How to Obtain Financial Aid for Technical College Education

Corey Givens Novak, financial aid manager at Lakeshore Technical College, discusses types of financial aid available for technical college students and how to obtain this aid.

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Duration: 
5 min 29 sec

Transcript

Interview with Corey Givens Novak
Financial Aid Manager
Lakeshore Technical College (5:29)

 

Announcer: This is Making Futures; helping individuals discover their passion and fulfill their potential.

 

Interviewer: Today I'm speaking with Corey Givens Novak, Financial Aid Manager at Lakeshore Technical College, and we'll be talking about financial aid in the world of technical colleges. Corey, what types of financial aid are available to tech college students?

Corey: There are three main types of financial aid available to technical college students. The first are grants. Grants are free money and come from the federal government and the State of Wisconsin. The two main grant programs are the Federal Pell Grant and the Wisconsin Higher Education Grant. There are also grants available that are geared towards special populations. These grants include the Federal Supplemental Opportunity Grant, which are on a first come, first served basis for extremely low-income students. The State of Wisconsin offers grants for minorities, first-generation college students, handicapped and visually impaired students, and students that are Indian American. There is also a private foundation that offers grant to the State of Wisconsin called the Fund for Wisconsin Scholars. The second type of aid available is student loans. These loans are low interest and do not require payments while you are in school and up to six months after you graduate. The third type of aid available is the Federal Work Study Program. This program allows students to work on campus or with a community service program through their college while they're in school.

Interviewer: Wow, so there are lots of different opportunities.

Corey: Yes.

Interviewer: When should students begin applying for aid?

Corey: Students can begin applying for financial aid anytime after January 1 for the upcoming academic year. We highly encourage students and their families to wait until they have completed their tax returns, as you will need that information to complete the financial aid application.

Interviewer: Corey, how should people begin the process of applying for financial aid?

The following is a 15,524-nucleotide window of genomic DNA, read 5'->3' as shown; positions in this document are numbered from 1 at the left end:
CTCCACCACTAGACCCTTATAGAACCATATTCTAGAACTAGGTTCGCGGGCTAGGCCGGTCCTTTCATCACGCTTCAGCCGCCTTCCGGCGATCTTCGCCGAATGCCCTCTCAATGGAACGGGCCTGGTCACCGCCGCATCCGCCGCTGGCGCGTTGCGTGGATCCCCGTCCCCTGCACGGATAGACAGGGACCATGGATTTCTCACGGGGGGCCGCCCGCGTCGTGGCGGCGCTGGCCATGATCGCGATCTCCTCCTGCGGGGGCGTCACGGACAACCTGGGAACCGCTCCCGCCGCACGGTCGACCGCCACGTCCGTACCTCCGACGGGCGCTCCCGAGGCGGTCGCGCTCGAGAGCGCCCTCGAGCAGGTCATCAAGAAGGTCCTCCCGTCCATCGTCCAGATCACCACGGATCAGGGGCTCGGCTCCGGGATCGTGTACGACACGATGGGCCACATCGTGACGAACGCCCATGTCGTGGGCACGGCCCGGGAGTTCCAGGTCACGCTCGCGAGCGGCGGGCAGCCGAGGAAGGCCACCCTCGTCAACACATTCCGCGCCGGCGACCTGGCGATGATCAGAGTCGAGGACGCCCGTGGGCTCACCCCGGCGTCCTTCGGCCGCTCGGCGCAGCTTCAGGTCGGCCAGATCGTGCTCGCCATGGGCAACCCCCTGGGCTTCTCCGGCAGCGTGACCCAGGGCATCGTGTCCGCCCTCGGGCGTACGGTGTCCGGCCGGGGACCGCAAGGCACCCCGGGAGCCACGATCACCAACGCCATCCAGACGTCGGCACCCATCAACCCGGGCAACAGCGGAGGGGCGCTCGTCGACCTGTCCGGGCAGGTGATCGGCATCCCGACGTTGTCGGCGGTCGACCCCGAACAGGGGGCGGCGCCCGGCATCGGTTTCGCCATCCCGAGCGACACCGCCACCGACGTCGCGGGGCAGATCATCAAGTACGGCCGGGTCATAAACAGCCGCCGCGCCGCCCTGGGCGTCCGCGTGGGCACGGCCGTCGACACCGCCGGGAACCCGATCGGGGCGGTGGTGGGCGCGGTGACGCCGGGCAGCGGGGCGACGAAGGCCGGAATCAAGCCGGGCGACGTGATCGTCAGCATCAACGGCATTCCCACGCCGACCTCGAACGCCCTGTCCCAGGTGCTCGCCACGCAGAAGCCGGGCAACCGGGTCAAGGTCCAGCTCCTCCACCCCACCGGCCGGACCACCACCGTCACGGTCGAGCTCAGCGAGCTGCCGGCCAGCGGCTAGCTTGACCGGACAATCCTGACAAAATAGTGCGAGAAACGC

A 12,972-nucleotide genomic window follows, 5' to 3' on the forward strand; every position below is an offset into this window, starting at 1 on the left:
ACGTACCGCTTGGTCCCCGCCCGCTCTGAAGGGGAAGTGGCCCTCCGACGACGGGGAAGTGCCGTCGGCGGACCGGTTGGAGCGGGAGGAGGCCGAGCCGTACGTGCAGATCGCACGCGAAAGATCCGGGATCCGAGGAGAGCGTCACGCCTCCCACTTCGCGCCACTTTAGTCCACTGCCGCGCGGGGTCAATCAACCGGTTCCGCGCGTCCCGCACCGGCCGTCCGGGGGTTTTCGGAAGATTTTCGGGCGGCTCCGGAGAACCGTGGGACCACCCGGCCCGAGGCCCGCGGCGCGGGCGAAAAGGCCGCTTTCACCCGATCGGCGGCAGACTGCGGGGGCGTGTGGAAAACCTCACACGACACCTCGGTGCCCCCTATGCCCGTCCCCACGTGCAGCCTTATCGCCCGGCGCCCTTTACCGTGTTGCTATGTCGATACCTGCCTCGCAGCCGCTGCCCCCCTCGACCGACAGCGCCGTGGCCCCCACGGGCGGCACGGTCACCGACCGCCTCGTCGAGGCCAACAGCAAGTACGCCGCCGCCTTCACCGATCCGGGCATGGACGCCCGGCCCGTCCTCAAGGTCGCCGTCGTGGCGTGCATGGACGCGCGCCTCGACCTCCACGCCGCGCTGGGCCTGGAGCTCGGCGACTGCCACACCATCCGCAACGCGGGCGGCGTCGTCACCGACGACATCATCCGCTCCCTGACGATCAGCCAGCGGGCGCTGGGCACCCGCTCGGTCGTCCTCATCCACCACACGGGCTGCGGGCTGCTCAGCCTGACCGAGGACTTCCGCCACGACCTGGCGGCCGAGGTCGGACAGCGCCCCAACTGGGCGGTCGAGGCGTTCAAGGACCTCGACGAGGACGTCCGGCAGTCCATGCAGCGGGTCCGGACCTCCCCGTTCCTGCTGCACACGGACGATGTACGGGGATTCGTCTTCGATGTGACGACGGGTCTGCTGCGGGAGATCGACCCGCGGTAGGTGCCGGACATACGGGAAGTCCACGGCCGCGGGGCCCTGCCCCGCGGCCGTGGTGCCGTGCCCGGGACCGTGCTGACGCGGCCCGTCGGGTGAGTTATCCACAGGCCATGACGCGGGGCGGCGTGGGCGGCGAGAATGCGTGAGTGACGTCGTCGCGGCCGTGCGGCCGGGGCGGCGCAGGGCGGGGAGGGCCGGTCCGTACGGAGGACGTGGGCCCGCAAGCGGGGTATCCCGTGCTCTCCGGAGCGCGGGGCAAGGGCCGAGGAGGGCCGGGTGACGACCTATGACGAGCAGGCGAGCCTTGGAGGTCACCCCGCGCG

Corey: The first step is, obviously, to have all of your tax returns completed. Then, visit the FAFSA website at www.FAFSA.ed.gov. There you will find out what you need to apply for financial aid, and then you can complete the FAFSA right online. Once you have completed your FAFSA, you will be contacted by your financial aid office for any additional information that's maybe needed. The FAFSA is the Free Application for Federal Student Aid, and that application is the application that allows us to determine the eligibility for federal and state aid. That application takes a look at income, assets, and income other than work. It looks at household size, family members, and untaxed income, and then puts it all into a formula and spits out a number called an "estimated family contribution" number that the financial aid offices use to determine your aid eligibility.

Interviewer: And, how can students find out about these different scholarships?

Corey: With different scholarships I always suggest that a student visit their college's financial aid website. Most colleges offer scholarships from donors and alumni. You will also find information and links to legitimate scholarship searches. Another great place to find scholarships is within your community. So many service clubs, businesses and civic organizations offer scholarships. Also, unions companies that have unions also have union scholarships, so definitely check around your community.

Interviewer: And, just lastly, what types of academic programs are eligible for financial aid?

Corey: In the technical college system, all associate degree programs are eligible to receive financial aid. If you are interested in going into, lets say a technical diploma program or a certificate program, always make sure that you check with your financial aid office first to make sure that that program is financial aid eligible.

Interviewer: Thanks! Any other tips or advice for students about financial aid?

Corey: I would definitely encourage students to find out if there are FAFSA or financial aid nights being hosted at your local college or high school. These are great events to learn about financial aid and a lot of times it's financial aid professionals putting the events on, so you can get a lot of questions answered. My second tip is, apply early. Some financial aid programs have limited resources and are awarded on a first come, first served basis. My next thing is never pay to have your FAFSA completed. Completing the financial aid application is always free. And lastly, always stay in contact with your financial aid office. They are here to help you navigate through the financial aid process and answer any questions you may have.

Interviewer: Thanks Corey. I've been speaking with Corey Givens Novak, Financial Aid Manager at Lakeshore Technical College.

Interviewer: Thanks Corey. I've been speaking with Corey Givens Novak, Financial Aid Manager at Lakeshore Technical College

Announcer: Making Futures is a presentation of Wisconsin's 16 Technical Colleges. Thanks for listening.